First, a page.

His first album, eponymously named Foo Fighters, was just Grohl and a friend singing back up.  But eventually, Grohl was able to form a band and record the breakout album “The Colour and the Shape,” which gave us the trio of hits, Monkey Wrench, My Hero, and Everlong.

In my opinion, everything about Everlong is ground-breaking. The song itself is a total surrender of heart and mind, one that borders on self-destruction.  It bridges the break-up of Grohl’s marriage to his wife, and the courtship of his new girlfriend at the time.  And torn between these two, Grohl writes what has to be the most creepy and yet romantic line ever, part surrender, part obsession:  “The only thing I’ll ever ask of you/ You gotta promise not to stop when I say when.”  Grohl admits that love is an addiction, and despite what we know is best, we sometimes do what we know is wrong.

The original video for Everlong was a Michel Gondry production, which I own on DVD from a collection of Gondry videos.  Gondry’s video is ground-breaking for it’s creepy story line, the disturbing huge-hands (which he claims came from a nightmare he once had), and finale, so creepy as the band members literally climb from out of their own bodies.  It was nominated for Best Video at the 1998 MTv Music Video awards.

However, the Foo Figher’s line up was tumultuous from the start.  Members came and went – especially the charismatic and problematic Pat Smear (I once found myself in a Banana Republic dressing room next to Smear in downtown Seattle, where he told the sales woman “I USED to be a member of that band Foo Fighters, but not anymore,”).  But Grohl would still perform hits, sometimes playing acoustic versions of the complex rock songs that made Foo Fighters famous.  Here is he playing an acoustic version of Everlong, which shows that the song, even in its most basic form, is still endearing and unnerving.

 

 

And all the sinners saints

It might have been Baudelaire.  Or perhaps Bulgakov’s “The Master and Margarita.”  But whatever the inspiration, The Rolling Stone’s “Sympathy for the Devil,” is an out right hit, and  started, so many think, the “Rock and Roll is the music of Satan” controversy.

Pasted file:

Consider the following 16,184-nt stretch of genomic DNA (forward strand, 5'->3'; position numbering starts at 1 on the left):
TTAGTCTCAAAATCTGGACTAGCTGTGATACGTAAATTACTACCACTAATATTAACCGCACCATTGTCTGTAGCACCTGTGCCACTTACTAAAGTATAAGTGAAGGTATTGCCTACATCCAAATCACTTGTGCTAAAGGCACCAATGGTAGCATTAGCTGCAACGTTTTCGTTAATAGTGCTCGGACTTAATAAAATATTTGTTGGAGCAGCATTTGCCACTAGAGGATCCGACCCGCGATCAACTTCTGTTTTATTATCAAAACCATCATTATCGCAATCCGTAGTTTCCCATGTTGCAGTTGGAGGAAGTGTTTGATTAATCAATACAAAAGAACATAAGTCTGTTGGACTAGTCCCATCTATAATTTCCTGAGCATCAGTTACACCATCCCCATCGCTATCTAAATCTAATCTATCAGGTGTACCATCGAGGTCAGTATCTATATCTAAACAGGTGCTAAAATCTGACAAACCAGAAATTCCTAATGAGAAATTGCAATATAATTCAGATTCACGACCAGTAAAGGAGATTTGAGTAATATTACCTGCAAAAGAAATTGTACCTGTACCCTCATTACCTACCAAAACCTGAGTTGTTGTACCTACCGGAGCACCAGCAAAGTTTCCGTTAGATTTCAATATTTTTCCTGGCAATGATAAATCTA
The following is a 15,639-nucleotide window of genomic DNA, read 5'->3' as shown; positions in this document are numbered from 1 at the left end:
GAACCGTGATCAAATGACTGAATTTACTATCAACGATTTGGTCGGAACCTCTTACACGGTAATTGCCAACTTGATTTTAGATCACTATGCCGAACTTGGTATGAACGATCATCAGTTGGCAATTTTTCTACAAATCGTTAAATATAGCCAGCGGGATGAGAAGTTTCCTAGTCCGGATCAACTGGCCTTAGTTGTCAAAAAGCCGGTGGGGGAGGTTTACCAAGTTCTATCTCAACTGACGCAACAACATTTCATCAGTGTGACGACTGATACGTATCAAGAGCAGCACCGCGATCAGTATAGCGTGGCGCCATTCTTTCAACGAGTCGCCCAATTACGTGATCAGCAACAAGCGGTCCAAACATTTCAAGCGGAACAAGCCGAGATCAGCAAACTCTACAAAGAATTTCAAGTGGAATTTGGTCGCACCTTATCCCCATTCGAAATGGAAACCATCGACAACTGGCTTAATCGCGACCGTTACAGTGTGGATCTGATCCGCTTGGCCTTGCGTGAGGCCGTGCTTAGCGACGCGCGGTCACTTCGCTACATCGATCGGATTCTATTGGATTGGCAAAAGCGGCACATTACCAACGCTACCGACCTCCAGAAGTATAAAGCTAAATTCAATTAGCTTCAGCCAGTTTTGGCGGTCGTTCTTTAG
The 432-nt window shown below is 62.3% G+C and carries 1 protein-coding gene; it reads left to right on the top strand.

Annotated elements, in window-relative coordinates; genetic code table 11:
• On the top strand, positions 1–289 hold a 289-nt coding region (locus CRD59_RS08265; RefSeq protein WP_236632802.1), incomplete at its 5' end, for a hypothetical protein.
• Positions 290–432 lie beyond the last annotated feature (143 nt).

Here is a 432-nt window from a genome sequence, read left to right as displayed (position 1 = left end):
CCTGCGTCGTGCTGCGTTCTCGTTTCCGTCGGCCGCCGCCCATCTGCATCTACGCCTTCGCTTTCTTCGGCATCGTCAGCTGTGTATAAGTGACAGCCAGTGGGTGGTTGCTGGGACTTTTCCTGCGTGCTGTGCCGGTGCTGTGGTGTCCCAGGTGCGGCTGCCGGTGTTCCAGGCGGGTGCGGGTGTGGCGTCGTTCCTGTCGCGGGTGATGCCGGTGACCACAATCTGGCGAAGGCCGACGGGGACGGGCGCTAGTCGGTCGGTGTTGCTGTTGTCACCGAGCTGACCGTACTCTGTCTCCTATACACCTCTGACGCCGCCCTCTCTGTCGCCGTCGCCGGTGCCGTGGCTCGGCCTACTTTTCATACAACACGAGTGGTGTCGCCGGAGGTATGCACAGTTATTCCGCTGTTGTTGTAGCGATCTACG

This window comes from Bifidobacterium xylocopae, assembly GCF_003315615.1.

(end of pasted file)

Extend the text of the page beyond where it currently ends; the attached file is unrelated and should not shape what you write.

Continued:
Rolling_Stones_Sympathy_for_the_Devil

In first person narrative, the song lists many of the world’s atrocities – The German Blitzkrieg, the Russian Revolution and killing of the Romanov family, the assassination of John and Bobby Kennedy, and decades of religious war in Europe – with the boisterous backing of a chorus of “Whoot wooos.”  You can’t help but shuffle your feet and clap your hands.  Ostensibly the song is not so much a tribute to Satan’s doings, but the evils of mankind.  And the line that says “Just as every cop is a criminal, and all the sinners saints,” sums up that sentiment exactly.  Because whether we want to believe it or not, the most holy amongst us are capable of evil, and the most evil capable of kindness.  So like the title says, have some sympathy for the devil: As a whole we are no better than him.

I Know You Don’t Love Me Anymore

Continuing with our Irish Invasion, we move next to Sinead O’Connor.  She’s most famous for raising from the dead Prince’s bluesy love ballad, “Nothing Compares 2U,” and her no-holds-barred attack on the Roman Catholic Church. In college I fell in love with her voice, and her beauty – that bald head and those piercing eyes.  I bought her second album, “I Do Not Want What I Haven’t Got,” after my freshman year of college, and must have listened to it 1000 times in those three months I languished at home in my parent’s house, waiting until I was allowed back on campus.

oconnor_rollingstone

I have a hard time picking my favorite song from that album:  Black Boys on Mopeds, Emperor’s New Clothes, Three Babies.  But the song that always just tore my heart open was “Last Day of Our Acquaintance,” and the simple line “I know you don’t love me anymore.”  That’s it.  It was just so simple, and yet said so much:  Both a realization and an accusation, said with such aplomb – but just the smallest hint of longing.  Realizing someone doesn’t love you anymore is harsh in and of itself; but, perhaps, what is harder yet, is the process of accepting it.  She does that all in seven words.